What it prohibits is providers diagnosing conditions that would warrant a physical exam. I understand this could be a gray area but conditions like GAD are easily assessed via psychological questionnaires and criteria met in the DSM-5.
Em Clark (author) on December 05, 2019:
Thanks for the insight, Roaming Seagull! It's all very interesting to take in and ponder. You seem to know a lot about the pay - do you mind answering if you're a former counselor?
To be clear, my father was diagnosed in a hospital with doctors after a nervous breakdown and his diagnosis has been confirmed and treated since then.
I agree, I think that being diagnosed remotely via BetterHelp or any other teleservice would garner a in-person visit for confirmation :)
Roaming Seagull on December 05, 2019:
Hi; I'm sorry to tell you this, but your counsellor, although attentive (which is not many people's experience), was unethical when diagnosing you. First of all, they are not allowed to diagnose anyone through the platform and the TOS state if you are given a diagnosis at any point, you should disregard it entirely. Instead, you are now telling your GP you suffer from GAD, your GP assuming you have been properly diagnosed and taking things from there.
Secondly, although you state your father wasn't diagnosed by a professional, your counsellor proceeded to enquire whether you had similar symptoms.That is incredibly unethical since she had nothing to go on but your suspicion. I understand you must have read a lot on the subject, but a professional would be more thorough than to take that for granted. Her superficiality can only be detrimental to you.
Regarding the company, it's renowned for treating its service users and counsellors equally poorly, while raking in the cash as the "middle man". If you read reviews from former counsellors there, they explain the abysmal pay, expectations to be unreasonably available, lack of support etc. Some have reported earning 30$ a week or less, while you pay on average 65$.
You may not know there is a pay cap once you and your counsellor have used up 7500 words each. Beyond that point, if your counsellor decides to keep supporting you, they are doing it for free (most however abandon the service user, who is very confused and can't understand why - well, this is why).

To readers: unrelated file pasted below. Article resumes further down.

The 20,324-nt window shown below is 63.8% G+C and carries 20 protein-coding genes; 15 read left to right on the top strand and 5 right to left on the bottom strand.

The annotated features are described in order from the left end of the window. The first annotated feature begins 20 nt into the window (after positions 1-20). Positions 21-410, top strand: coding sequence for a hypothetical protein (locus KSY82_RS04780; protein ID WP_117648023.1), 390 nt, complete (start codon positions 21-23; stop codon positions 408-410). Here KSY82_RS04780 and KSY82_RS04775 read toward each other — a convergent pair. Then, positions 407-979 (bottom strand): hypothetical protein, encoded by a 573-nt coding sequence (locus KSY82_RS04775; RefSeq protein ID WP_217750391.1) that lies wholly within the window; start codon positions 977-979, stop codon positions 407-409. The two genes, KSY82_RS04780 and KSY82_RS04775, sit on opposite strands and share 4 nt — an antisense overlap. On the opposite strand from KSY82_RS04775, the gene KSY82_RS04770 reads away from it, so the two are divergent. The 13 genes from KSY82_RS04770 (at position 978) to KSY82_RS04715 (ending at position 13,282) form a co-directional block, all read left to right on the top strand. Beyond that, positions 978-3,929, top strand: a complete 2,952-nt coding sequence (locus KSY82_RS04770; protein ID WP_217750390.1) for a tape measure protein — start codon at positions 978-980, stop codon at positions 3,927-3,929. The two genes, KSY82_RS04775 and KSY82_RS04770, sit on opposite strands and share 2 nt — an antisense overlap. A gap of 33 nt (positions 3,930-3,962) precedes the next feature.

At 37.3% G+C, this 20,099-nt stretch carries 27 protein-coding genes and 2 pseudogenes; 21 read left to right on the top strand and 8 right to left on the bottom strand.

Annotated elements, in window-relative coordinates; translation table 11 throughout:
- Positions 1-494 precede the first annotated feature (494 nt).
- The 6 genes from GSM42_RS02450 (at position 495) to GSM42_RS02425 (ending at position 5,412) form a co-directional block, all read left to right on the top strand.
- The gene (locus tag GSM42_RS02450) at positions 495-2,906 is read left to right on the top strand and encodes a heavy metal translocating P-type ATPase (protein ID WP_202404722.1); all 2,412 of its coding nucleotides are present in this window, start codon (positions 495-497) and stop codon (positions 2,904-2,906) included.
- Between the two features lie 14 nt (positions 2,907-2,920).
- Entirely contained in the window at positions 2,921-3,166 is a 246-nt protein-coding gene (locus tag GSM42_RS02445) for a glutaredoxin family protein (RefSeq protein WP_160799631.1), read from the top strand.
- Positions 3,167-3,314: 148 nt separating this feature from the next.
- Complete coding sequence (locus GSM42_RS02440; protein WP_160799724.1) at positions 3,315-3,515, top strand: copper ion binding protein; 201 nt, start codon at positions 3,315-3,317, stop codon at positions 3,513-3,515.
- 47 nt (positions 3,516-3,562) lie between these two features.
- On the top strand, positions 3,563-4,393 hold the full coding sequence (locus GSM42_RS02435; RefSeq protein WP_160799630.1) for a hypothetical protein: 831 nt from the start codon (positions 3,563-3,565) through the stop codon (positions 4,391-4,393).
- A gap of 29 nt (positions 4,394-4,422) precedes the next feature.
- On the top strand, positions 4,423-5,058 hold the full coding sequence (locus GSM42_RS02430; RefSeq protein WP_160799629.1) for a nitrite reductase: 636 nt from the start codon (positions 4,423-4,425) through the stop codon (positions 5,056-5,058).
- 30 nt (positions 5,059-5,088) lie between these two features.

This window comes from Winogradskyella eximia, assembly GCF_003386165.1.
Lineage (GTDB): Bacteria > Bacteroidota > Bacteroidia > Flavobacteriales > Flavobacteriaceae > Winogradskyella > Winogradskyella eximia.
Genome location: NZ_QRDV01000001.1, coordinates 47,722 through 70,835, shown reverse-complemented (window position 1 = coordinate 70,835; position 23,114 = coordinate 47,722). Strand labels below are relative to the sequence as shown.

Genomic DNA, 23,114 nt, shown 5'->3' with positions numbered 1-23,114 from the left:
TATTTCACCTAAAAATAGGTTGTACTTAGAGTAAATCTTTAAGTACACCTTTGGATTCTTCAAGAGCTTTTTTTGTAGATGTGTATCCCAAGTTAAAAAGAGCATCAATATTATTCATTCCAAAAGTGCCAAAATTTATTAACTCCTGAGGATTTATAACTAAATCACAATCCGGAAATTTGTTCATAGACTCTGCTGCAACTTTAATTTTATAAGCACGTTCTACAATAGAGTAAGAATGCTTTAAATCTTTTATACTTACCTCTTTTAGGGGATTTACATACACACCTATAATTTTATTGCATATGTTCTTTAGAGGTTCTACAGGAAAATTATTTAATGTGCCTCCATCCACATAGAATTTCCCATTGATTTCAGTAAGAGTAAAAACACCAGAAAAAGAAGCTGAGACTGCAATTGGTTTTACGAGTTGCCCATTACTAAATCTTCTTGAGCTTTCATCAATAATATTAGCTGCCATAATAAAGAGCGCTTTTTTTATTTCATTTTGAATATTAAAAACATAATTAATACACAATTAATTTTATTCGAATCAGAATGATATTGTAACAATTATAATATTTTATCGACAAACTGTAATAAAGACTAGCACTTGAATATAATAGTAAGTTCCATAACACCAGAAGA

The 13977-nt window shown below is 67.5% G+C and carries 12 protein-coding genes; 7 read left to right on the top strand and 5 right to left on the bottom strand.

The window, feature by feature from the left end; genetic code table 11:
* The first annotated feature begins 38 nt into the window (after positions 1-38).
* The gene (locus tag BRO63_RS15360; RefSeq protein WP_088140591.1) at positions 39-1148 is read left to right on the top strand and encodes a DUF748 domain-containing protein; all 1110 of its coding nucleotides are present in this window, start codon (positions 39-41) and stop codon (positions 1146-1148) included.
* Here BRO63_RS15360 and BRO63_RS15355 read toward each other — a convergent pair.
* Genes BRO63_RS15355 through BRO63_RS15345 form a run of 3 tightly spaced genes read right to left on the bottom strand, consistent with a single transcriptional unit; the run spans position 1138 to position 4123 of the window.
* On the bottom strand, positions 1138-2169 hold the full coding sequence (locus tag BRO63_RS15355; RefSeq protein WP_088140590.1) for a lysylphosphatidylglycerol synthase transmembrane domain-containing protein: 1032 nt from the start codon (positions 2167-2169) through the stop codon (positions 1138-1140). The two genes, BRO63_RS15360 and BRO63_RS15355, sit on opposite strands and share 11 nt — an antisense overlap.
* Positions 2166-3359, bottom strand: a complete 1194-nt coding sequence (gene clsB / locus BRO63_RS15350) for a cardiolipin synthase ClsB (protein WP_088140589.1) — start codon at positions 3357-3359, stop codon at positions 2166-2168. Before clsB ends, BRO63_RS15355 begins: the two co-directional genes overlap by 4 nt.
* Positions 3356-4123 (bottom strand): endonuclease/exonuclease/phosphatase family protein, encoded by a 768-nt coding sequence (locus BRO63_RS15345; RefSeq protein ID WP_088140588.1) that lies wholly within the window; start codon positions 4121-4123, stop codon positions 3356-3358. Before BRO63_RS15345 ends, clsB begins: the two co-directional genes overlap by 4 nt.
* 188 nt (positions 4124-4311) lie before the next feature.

Nowhere do they advertise that there is a word limit of 7500 for you and 7500 for them (calls, video sessions and forms are counted as well with a standard number of words attributed to each). That can drive your counsellor to stop responding after that point, with you being none the wiser.
Of course the complaints are far more numerous (people being turned away after being charged and refunds taking a long time, repeated missed appointments, people being charged again and again after cancelling etc). What few know is that BH pairs people up with counsellors who state they have no more time available (hence the missed appointments). I assume there aren't enough counsellors available for everyone; BH resorts to this to keep them from cancelling, although they know for a fact those people will receive no help at all.
Sorry to be so negative; it's worrying to see people labelled with disorders in this manner.
Em Clark (author) on October 15, 2019:
This is an interesting perspective but I feel like without elaboration it's not totally helpful. I'd really like to know how BetterHelp is a scam. In my own experience I felt that they were forthcoming about the services they could provide as well as the services they couldn't provide and I felt that my therapist was capable and helpful.
I'm genuinely curious about any bad/unethical experiences on BetterHelp and won't say that they're incapable of that, even if that's not the experience that I had.
Yeahnoyeahso on September 22, 2019:
BetterHealth is a scam that practices bait and switch tactics, horrendous "therapists" and capitalizes on individuals suffering with mental health disorders. I've filed complaints w/ the FTC and FCC regarding my experiences with this company and I strongly urge others whom have been victims of BetterHealth's unethical business practices to do the same.
There are FREE mental health resources out there to find help, including hotlines and chat services that people can use that won't cost a penny.and are significantly better than Betterhelp's paid services. Here's a link with dozens of resources: https://www.healthyplace.com/other-info/resources/...
Ellison Hartley from Maryland, USA on October 09, 2018:
I see my therapist in person only every three weeks, I haven't found anyone else to work with that I can get in with more frequently. He gives me specific things to do and work on, I'm doing CBT also.
Em Clark (author) on October 07, 2018:
Ellison, I agree! It worked out that I connected with my therapist right away but there are still things that we don't have in common and I think that if I found a therapist with a similar background it would be beneficial. For now I'm happy to have someone to work on CBT with.
Ellison Hartley from Maryland, USA on October 04, 2018:
Great article! Really answers pretty much every question that I think someone might come up with about online counseling. I did better help before I started face to face counseling. Sometimes it just takes trial and error to find out what works best for each person. It can be hard to find someone you connect with on the first try!